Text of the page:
For Any Other Time, a Desmond original, Kay's drumming is smooth, the kind of rolling timekeeping a soloist loves to have behind him. Paul's hurdy gurdy lines reflect the joy expressed by Hi-Lili, Hi-Lo in the motion picture Lili. There is no way of knowing, but, given his admiration of elegant women (fortunately, for him, it also worked the other way), it may be that he was picturing Leslie Caron. It is well known that his Audrey from the mid-'50s was Hepburn. Speaking of women, which Desmond did with respect and some frequency, he made it a point to—ahem—know the beautiful models RCA hired to decorate most of his album covers. He once told me that using his picture on the Take Ten album not only probably frightened away record customers but left a gap in his social life.

Desmond is piping and plaintive in Angel Eyes; what an ear for subtle harmonic possibilities. Jim goes into one of his billowing chords routines, then Paul floats back in, melodic and, yes, lyrical. By the River Sainte Marie, written in 1931, may seem an unlikely jazz vehicle, but it works for Desmond, Hall and company in this amiable performance.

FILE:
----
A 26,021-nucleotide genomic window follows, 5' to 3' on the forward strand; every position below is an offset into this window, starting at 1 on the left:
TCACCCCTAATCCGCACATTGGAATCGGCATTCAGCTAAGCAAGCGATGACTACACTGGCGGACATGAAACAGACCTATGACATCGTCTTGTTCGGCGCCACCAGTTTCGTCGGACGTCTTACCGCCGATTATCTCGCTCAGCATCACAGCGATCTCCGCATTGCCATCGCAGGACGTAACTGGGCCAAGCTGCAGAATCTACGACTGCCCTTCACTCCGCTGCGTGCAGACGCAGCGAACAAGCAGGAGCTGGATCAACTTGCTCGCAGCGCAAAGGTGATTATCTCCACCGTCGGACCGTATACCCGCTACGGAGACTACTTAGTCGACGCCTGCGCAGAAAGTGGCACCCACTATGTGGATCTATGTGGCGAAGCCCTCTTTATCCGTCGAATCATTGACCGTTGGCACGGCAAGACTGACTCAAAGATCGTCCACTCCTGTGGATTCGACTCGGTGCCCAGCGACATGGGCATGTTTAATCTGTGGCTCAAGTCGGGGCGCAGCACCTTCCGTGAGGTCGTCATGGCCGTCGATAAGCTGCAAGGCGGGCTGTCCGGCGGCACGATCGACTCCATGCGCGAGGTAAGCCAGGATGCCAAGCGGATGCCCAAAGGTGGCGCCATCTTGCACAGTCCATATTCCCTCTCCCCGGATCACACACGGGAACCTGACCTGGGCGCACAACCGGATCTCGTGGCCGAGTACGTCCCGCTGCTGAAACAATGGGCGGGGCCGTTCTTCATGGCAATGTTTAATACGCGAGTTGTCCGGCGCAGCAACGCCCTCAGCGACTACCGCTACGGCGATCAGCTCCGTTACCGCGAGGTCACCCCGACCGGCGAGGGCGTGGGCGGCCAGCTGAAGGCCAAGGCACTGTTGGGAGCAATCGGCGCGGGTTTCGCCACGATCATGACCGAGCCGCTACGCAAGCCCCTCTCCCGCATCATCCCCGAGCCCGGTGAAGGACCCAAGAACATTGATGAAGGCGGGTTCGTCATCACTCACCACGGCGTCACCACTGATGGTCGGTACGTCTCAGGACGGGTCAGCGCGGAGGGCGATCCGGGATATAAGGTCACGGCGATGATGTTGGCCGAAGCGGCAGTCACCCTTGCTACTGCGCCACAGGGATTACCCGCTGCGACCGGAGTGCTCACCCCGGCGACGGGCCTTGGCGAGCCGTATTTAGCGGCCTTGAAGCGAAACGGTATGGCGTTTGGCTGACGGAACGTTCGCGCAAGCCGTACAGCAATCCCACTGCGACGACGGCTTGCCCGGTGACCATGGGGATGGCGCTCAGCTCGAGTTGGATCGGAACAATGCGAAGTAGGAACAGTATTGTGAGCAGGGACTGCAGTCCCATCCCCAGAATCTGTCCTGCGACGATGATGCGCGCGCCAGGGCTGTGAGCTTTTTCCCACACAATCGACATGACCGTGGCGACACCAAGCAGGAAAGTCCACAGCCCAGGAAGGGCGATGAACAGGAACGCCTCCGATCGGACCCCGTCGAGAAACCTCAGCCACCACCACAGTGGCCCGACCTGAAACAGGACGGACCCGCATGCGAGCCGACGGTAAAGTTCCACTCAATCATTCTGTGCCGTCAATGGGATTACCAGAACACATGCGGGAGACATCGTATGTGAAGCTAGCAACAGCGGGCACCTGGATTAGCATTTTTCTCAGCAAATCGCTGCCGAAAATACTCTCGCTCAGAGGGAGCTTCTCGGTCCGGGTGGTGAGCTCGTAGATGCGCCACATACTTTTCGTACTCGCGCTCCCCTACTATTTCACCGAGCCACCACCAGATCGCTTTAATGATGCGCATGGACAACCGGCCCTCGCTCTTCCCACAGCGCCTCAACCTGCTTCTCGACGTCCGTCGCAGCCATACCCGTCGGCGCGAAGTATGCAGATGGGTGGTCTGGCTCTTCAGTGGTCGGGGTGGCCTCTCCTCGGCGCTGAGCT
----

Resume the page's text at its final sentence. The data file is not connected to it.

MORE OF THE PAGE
Jim Hall's All Across the City was first recorded in a classic session for Mainstream Records which featured him and fellow guitarist Jimmy Raney with tenor saxo­phonist Zoot Sims. The initial melody is reminiscent of Gershwin's Prelude in F. It might have been made to order for Desmond. Jim spreads composerly chords for Paul when the alto re-enters following the guitar solo, a splendid moment. Connie creates another with his cymbals suspension before the final statement.